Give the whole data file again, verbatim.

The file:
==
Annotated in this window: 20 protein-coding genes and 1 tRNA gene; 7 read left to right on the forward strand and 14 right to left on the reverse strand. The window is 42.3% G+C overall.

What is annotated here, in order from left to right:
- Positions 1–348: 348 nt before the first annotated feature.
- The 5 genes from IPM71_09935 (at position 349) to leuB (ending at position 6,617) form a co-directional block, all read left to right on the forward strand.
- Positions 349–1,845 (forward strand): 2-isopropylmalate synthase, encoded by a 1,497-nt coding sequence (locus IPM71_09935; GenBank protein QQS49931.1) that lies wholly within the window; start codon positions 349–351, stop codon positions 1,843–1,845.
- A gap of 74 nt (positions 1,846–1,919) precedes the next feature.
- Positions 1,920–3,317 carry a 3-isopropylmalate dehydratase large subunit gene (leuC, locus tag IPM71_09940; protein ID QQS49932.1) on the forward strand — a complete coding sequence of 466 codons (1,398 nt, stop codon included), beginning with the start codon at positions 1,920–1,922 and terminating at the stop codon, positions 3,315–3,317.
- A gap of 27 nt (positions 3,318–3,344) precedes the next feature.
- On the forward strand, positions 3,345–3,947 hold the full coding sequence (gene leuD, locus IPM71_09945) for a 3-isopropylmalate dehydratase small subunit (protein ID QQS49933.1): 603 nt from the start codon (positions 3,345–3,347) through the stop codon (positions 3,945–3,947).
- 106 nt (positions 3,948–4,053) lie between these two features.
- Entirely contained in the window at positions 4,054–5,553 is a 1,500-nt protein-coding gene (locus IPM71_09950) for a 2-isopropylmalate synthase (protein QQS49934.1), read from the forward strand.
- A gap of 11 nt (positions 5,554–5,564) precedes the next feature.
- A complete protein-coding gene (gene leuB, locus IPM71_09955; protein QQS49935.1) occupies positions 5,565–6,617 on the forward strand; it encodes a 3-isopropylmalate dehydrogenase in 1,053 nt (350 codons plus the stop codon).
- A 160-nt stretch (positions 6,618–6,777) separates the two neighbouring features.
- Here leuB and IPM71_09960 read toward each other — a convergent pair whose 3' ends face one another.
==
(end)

Annotated in this window: 20 protein-coding genes and 1 tRNA gene; 7 read left to right on the forward strand and 14 right to left on the reverse strand. The window is 42.3% G+C overall.

What is annotated here, in order from left to right:
- Positions 1–348: 348 nt before the first annotated feature.
- The 5 genes from IPM71_09935 (at position 349) to leuB (ending at position 6,617) form a co-directional block, all read left to right on the forward strand.
- Positions 349–1,845 (forward strand): 2-isopropylmalate synthase, encoded by a 1,497-nt coding sequence (locus IPM71_09935; GenBank protein QQS49931.1) that lies wholly within the window; start codon positions 349–351, stop codon positions 1,843–1,845.
- A gap of 74 nt (positions 1,846–1,919) precedes the next feature.
- Positions 1,920–3,317 carry a 3-isopropylmalate dehydratase large subunit gene (leuC, locus tag IPM71_09940; protein ID QQS49932.1) on the forward strand — a complete coding sequence of 466 codons (1,398 nt, stop codon included), beginning with the start codon at positions 1,920–1,922 and terminating at the stop codon, positions 3,315–3,317.
- A gap of 27 nt (positions 3,318–3,344) precedes the next feature.
- On the forward strand, positions 3,345–3,947 hold the full coding sequence (gene leuD, locus IPM71_09945) for a 3-isopropylmalate dehydratase small subunit (protein ID QQS49933.1): 603 nt from the start codon (positions 3,345–3,347) through the stop codon (positions 3,945–3,947).
- 106 nt (positions 3,948–4,053) lie between these two features.
- Entirely contained in the window at positions 4,054–5,553 is a 1,500-nt protein-coding gene (locus IPM71_09950) for a 2-isopropylmalate synthase (protein QQS49934.1), read from the forward strand.
- A gap of 11 nt (positions 5,554–5,564) precedes the next feature.
- A complete protein-coding gene (gene leuB, locus IPM71_09955; protein QQS49935.1) occupies positions 5,565–6,617 on the forward strand; it encodes a 3-isopropylmalate dehydrogenase in 1,053 nt (350 codons plus the stop codon).
- A 160-nt stretch (positions 6,618–6,777) separates the two neighbouring features.
- Here leuB and IPM71_09960 read toward each other — a convergent pair whose 3' ends face one another.